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How I Learned To Queer My World

Jul 11, 2016

It’s no secret that the term “queer” is being reclaimed, either to the delight or chagrin of the greater LGBT community. I’m part of a growing contingent of queer folks who use the word as a verb, meaning to question, transcend, and then restructure. While I, like many, took quite a while to fully form my trans identity, once I did, I began to pick up speed and to queer everything else along the way.

I first discovered bisexuality when I was 14 and an online friend used the phrase "not straight but not gay". I had to ask what that meant. Before then, anything outside a binary sexuality and gender didn’t exist to me at all; as far as I knew, you could only either be gay or straight. My helpless celebrity crushes had already made my attraction to men very obvious to me and lacking any obvious attraction to women, my path seemed set for me from the start. 

The next six years were spent trying not to think about my sexuality. I participated in religious youth groups for girls which, while lacking hellfire and brimstone, served to keep me sheltered. I threw myself into femininity and gladly wore whatever dresses and other girl’s clothing was bought for me. I crushed on people, mostly men, but didn’t date. I had no self-awareness; I moved through my adolescence like a robot, disconnected from my sense of self. While the idea of queering sexuality had been introduced, I was not at all ready to explore it. 

When I went to college, I dated and had sex with straight men, but the experiences seemed more like I was going through the motions than really enjoying myself. While I was using the word 'bi' to describe myself at that point, I had no experience with women and the only support I received in that was men telling me it was “hot.” My eyes finally began to open when I found the campus LGBT support group: a community around whom I felt safe to experiment with my gender.

As I explored my gender, I realized that the gender I’d been born into (girl) did not fit me. I learned about transgender people and how a disconnect between brain and body is not quite as uncommon as one might think; my concept of gender was suddenly queered. Over time, I realized that while I did not fit the classic “born in the wrong body” narrative, neither of the two boxes really fit for me. Even my newly-queered notion of gender had been queered again! I began to identify as genderqueer, and then as a nonbinary trans man.

The idea of transgressing expectations and queering parts of my life began to make more sense. No wonder bisexuality felt so alien to me as a child; my mind had not even been oriented properly to understand the nuance involved. I explored polyamory as part of a three-person relationship with D and L, even as I dove headlong into my medical gender transition, lucky enough to be able to find pro bono services and financial help.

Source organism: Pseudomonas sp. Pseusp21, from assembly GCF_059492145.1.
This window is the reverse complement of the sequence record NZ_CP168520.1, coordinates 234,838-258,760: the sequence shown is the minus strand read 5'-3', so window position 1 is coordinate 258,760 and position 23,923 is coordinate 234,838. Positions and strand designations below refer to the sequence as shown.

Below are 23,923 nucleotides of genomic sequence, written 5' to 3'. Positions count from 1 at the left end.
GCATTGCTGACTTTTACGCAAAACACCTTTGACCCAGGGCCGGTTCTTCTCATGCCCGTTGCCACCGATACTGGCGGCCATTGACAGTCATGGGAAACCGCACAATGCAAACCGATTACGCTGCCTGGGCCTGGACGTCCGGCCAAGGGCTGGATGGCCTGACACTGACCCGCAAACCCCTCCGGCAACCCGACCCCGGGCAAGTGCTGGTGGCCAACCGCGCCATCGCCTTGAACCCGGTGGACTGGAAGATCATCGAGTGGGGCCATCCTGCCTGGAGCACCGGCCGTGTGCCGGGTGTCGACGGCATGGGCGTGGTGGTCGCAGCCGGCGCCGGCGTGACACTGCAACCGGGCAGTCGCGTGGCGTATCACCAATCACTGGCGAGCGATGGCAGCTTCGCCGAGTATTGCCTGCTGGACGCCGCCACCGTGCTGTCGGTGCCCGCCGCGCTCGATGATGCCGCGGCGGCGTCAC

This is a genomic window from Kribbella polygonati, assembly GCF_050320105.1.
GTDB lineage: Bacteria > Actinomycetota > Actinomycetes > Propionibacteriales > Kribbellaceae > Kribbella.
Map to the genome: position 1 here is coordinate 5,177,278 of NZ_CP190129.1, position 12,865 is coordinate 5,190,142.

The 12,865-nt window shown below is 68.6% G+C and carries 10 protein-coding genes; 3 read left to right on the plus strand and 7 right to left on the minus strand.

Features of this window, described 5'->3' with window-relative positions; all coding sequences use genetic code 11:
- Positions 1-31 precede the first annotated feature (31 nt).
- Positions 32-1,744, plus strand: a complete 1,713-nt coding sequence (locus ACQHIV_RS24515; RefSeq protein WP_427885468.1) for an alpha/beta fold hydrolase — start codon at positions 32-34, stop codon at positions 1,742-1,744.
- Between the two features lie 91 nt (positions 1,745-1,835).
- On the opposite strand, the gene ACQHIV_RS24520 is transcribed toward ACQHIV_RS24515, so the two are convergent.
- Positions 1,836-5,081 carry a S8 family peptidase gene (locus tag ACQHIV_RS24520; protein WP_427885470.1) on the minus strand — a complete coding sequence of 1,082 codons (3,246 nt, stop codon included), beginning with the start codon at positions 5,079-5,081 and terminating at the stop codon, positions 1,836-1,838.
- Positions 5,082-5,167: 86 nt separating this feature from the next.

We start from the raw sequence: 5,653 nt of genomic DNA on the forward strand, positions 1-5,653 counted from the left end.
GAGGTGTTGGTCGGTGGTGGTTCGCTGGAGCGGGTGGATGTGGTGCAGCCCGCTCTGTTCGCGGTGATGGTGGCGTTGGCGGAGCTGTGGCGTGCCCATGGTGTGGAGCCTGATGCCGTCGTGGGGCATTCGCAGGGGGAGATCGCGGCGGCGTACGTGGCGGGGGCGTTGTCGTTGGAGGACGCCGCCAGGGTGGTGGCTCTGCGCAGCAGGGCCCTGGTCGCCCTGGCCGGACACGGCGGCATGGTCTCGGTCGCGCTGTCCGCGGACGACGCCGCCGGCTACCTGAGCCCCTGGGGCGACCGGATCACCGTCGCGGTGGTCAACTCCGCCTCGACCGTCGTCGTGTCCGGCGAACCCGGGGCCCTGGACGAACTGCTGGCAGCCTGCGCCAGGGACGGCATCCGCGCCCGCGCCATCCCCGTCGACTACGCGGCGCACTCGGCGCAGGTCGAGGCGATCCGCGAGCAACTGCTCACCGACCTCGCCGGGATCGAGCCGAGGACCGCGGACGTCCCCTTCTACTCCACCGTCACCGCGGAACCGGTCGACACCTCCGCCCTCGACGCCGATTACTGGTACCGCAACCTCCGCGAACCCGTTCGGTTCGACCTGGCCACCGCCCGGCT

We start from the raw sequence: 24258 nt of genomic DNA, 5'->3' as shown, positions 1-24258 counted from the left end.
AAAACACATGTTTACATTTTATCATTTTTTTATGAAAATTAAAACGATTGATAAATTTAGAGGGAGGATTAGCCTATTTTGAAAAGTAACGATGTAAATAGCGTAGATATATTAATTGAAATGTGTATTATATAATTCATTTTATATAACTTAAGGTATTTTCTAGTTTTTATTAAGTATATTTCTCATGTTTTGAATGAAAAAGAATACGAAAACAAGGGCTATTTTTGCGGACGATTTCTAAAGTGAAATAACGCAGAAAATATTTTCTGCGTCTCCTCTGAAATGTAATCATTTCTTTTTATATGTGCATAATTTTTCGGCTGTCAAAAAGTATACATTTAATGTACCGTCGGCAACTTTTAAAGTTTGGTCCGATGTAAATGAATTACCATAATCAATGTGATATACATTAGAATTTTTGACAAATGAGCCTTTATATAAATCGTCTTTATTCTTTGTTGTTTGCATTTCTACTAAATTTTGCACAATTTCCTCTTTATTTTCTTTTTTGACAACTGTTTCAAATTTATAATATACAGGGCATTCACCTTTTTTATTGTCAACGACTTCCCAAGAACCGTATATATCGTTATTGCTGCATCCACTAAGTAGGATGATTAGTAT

Over time, L left while D remained, and I began to wonder just how queer I wanted my relationship to be. When over the course of three years I welcomed B into my life and moved on from D, B and I realized that despite years of experience with polyamory between the two of us (and B's experience queering gender as a trans feminine person), we had never sat down to closely examine how we wanted non-monogamy to serve us. Finally, our years of queering were put to the test as we dissected each part of our relationship.

Ever since then, I have continued to look at all the ways intimacy and sex and love and emotional release and even independence all played a part in my relationships, and the ways they hadn’t before. Since society never handed me the tools I needed to get all those needs met, I instead had to study those needs and decide how I would get them met ethically. For me, finding my true identity also meant questioning everything I’d been taught growing up. Queering one aspect of my identity meant completely shifting my thinking, recognizing and acknowledging all the ways the different aspects of my identity intersect. It’s been a long, hard road, and having so many identities that differ from typical is often uncomfortable - but I have learned so much about myself, my mental health, my relationships, and the world around me. I wouldn’t trade that journey for anything.

Nic Cameron is a queer trans guy who usually leans homoflexible and lives in Denver, Colorado with his nesting partner and their fur-baby, Harvenald Buttersworth. He’s new to writing but not to queer theory or intersectional feminism. You can follow him on Twitter at @epidemnic or on Facebook.

 

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